Oil fell toward $81 a barrel on Tuesday from a 15-month high as forecasts for milder weather in the U.S. Northeast signaled lower demand in the world's largest heating oil market.
U.S. Northeast temperatures in the next six to 10 days will be near to above normal, said DTN Meteorlogix. The National Weather Service on Monday forecast heating oil demand would ease to normal levels this week.
U.S. crude for February delivery fell $1.18 to $81.34 a barrel at 1212 GMT (7:12 a.m. EST), after hitting $83.95 on Monday, the highest intraday level since October 2008. Brent crude lost $1.14 to $79.83.
"I think the cold weather was just a psychological argument to buy crude oil because supply is ample," said Carsten Fritsch, analyst at Commerzbank.
Following Monday's high, "it's time for the financial investors to take profits," he said. "The prospect of milder temperatures may be another argument to take profit now."
While oil inventories are brimming due to a year of falling global demand and ample supply, weekly U.S. data due on Tuesday and Wednesday is expected to show the icy weather has eroded stockpiles of distillates.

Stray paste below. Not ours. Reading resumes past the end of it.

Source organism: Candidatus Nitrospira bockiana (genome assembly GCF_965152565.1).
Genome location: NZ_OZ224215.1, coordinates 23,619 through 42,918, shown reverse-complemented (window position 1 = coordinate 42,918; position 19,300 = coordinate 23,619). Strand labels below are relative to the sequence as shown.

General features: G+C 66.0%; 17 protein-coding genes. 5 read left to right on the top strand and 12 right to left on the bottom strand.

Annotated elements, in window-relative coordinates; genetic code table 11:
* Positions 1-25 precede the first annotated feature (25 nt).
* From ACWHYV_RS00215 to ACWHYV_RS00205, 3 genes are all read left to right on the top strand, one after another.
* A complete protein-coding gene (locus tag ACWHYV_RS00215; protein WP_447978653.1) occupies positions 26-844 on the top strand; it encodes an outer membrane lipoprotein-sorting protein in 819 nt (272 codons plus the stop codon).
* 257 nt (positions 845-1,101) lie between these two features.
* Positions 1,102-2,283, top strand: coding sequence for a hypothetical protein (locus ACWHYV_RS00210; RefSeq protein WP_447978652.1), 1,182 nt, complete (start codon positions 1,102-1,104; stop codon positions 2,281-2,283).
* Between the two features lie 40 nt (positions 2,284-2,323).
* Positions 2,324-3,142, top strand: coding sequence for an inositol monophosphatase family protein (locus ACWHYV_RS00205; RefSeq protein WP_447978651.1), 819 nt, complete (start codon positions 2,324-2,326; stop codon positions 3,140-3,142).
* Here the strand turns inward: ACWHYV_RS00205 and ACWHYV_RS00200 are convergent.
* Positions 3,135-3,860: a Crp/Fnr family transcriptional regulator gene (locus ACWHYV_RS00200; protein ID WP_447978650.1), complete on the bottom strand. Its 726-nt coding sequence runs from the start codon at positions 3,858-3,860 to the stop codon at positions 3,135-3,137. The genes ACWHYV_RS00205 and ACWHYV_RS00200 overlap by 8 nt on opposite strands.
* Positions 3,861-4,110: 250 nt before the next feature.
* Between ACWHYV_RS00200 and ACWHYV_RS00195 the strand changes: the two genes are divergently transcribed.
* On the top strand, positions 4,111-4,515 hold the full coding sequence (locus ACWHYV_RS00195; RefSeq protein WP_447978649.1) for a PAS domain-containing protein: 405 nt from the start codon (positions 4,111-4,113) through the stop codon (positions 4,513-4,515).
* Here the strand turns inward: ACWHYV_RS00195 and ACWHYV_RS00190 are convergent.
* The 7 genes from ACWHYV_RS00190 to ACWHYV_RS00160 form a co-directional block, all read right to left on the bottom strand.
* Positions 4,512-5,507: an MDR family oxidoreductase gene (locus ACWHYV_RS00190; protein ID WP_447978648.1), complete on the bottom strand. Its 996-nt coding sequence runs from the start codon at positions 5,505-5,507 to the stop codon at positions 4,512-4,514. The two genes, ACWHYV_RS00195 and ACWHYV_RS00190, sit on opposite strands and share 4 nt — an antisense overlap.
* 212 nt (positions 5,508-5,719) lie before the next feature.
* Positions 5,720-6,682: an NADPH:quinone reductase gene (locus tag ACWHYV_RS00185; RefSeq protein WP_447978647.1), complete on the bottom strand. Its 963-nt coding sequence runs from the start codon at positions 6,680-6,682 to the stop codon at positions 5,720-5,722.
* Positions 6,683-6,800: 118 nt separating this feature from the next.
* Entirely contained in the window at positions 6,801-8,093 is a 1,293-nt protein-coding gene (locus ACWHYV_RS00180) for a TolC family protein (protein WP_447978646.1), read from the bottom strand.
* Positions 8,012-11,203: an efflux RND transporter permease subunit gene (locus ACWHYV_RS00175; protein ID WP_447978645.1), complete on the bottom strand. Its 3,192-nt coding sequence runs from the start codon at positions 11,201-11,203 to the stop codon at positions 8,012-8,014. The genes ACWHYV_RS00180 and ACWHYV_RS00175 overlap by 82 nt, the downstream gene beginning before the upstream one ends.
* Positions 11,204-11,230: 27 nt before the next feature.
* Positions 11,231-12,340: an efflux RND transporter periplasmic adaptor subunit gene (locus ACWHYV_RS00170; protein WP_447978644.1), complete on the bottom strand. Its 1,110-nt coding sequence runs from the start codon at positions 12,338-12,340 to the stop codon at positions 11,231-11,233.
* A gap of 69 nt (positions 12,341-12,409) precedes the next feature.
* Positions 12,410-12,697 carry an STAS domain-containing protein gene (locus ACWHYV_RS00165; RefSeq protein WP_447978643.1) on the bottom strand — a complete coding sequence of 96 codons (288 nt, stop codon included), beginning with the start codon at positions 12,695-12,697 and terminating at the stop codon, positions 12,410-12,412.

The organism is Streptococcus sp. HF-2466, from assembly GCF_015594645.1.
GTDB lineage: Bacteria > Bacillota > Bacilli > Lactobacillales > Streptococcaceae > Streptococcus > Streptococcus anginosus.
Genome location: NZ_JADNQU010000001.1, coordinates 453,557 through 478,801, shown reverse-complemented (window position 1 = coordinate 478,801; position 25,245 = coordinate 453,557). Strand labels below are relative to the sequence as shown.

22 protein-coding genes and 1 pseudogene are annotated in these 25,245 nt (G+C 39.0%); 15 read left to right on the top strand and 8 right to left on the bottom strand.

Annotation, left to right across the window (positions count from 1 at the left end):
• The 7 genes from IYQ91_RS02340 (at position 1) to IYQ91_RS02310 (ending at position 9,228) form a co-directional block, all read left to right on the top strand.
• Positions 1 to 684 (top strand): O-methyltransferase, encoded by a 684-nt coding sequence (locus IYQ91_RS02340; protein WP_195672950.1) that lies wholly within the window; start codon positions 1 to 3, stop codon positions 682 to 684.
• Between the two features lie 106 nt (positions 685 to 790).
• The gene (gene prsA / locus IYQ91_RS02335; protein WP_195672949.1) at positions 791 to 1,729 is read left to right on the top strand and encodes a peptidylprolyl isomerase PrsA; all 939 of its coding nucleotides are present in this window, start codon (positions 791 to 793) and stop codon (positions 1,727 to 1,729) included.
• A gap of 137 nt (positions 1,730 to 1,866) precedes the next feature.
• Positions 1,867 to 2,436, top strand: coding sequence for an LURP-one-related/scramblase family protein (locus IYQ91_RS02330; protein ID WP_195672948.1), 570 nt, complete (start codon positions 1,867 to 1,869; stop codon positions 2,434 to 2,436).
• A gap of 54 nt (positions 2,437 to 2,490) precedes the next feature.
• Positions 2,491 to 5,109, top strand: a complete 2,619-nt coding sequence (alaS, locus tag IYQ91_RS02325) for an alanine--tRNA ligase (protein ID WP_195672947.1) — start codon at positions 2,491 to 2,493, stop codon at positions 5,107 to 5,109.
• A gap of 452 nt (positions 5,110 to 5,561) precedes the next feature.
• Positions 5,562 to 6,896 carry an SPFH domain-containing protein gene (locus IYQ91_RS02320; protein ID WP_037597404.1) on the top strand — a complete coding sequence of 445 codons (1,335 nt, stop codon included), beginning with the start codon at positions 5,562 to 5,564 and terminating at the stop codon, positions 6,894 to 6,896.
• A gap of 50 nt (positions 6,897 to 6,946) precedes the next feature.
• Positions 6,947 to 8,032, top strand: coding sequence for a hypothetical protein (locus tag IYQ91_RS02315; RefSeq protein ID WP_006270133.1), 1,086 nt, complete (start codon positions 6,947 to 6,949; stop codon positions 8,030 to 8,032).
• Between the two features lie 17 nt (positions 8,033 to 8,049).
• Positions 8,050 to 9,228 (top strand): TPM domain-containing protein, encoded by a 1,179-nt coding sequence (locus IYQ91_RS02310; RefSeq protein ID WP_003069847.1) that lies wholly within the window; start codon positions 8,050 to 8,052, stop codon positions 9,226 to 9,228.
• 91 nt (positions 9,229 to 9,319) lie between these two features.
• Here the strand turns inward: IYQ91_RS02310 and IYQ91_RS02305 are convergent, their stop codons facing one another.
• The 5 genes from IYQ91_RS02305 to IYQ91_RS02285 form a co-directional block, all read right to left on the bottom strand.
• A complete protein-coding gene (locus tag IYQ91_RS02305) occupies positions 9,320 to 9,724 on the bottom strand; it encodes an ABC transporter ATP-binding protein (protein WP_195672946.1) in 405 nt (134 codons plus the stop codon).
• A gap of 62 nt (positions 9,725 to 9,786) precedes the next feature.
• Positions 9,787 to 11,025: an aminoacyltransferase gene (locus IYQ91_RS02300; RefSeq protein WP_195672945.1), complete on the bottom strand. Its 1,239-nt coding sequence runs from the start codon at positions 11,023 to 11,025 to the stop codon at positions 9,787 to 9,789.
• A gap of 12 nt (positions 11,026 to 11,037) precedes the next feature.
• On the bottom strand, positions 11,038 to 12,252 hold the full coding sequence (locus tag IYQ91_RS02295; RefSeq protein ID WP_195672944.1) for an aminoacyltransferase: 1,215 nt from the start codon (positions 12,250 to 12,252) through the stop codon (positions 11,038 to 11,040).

U.S. distillates inventories were forecast to have fallen 1.7 million barrels, their fifth-straight weekly drop. Crude inventories probably rose 1.0 million barrels.
Tuesday also sees the release of the U.S. government's monthly supply and demand forecast.
The report will say that U.S. and global oil demand will increase in 2010 and 2011, but not as fast as in previous years, according to Reuters' report.
Russia has left the list of 33 largest holders of US government bonds, after the country disposed of at least a third of remaining bonds